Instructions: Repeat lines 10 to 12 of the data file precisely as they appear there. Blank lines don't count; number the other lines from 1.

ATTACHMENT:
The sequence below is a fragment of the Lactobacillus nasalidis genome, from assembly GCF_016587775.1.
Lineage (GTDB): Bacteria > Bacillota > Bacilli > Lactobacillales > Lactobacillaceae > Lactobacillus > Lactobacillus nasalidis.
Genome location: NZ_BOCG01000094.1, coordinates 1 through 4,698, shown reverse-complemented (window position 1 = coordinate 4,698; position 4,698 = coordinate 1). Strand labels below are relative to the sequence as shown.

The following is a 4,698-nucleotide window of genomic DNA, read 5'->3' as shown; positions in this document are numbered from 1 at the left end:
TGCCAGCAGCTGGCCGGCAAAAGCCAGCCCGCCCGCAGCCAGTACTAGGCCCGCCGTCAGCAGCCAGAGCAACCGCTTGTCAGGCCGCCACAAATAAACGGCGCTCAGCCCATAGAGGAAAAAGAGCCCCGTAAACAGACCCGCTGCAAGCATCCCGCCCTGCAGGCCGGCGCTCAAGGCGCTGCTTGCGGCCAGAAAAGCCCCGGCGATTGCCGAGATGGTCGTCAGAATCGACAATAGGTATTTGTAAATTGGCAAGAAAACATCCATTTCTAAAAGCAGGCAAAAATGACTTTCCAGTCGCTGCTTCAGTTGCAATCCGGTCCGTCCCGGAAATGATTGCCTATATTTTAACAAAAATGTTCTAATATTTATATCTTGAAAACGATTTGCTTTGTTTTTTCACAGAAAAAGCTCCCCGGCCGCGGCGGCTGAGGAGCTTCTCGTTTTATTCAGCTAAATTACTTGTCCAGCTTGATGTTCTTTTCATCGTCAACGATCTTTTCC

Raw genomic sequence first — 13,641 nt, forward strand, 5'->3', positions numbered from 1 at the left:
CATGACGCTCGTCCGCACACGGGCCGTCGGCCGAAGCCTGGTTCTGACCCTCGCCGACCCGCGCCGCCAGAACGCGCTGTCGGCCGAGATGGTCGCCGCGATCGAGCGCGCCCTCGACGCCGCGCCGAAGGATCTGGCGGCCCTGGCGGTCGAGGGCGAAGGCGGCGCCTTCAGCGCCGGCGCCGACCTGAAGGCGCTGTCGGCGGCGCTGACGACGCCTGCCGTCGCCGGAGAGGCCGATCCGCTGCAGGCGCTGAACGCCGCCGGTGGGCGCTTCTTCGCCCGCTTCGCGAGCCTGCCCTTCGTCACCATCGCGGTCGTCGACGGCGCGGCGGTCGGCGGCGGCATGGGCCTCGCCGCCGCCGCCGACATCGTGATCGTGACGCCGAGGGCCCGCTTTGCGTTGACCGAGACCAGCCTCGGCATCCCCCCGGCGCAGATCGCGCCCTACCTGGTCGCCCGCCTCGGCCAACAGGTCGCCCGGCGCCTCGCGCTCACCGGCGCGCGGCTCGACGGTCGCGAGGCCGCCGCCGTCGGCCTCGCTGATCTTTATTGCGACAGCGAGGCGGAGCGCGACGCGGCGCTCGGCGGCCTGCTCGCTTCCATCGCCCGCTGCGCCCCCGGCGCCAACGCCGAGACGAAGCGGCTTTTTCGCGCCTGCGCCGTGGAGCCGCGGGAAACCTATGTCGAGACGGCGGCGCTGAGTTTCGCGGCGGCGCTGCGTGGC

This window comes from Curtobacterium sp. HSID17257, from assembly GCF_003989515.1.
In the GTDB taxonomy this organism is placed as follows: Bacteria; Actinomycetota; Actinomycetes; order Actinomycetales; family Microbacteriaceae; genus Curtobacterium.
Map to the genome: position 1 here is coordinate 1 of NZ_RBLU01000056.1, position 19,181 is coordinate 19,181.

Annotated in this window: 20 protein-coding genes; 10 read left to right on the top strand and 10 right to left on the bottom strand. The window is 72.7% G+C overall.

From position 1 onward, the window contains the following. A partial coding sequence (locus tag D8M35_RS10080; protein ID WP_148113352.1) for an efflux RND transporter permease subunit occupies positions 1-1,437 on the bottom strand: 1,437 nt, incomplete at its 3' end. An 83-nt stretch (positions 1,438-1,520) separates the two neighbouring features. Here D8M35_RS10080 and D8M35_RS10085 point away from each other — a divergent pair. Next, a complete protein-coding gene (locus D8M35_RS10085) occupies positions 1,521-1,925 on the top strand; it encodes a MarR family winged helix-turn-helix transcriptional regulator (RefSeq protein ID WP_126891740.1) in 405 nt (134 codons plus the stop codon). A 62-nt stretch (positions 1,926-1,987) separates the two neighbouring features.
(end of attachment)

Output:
Map to the genome: position 1 here is coordinate 1 of NZ_RBLU01000056.1, position 19,181 is coordinate 19,181.

Annotated in this window: 20 protein-coding genes; 10 read left to right on the top strand and 10 right to left on the bottom strand. The window is 72.7% G+C overall.

From position 1 onward, the window contains the following. A partial coding sequence (locus tag D8M35_RS10080; protein ID WP_148113352.1) for an efflux RND transporter permease subunit occupies positions 1-1,437 on the bottom strand: 1,437 nt, incomplete at its 3' end. An 83-nt stretch (positions 1,438-1,520) separates the two neighbouring features. Here D8M35_RS10080 and D8M35_RS10085 point away from each other — a divergent pair. Next, a complete protein-coding gene (locus D8M35_RS10085) occupies positions 1,521-1,925 on the top strand; it encodes a MarR family winged helix-turn-helix transcriptional regulator (RefSeq protein ID WP_126891740.1) in 405 nt (134 codons plus the stop codon). A 62-nt stretch (positions 1,926-1,987) separates the two neighbouring features.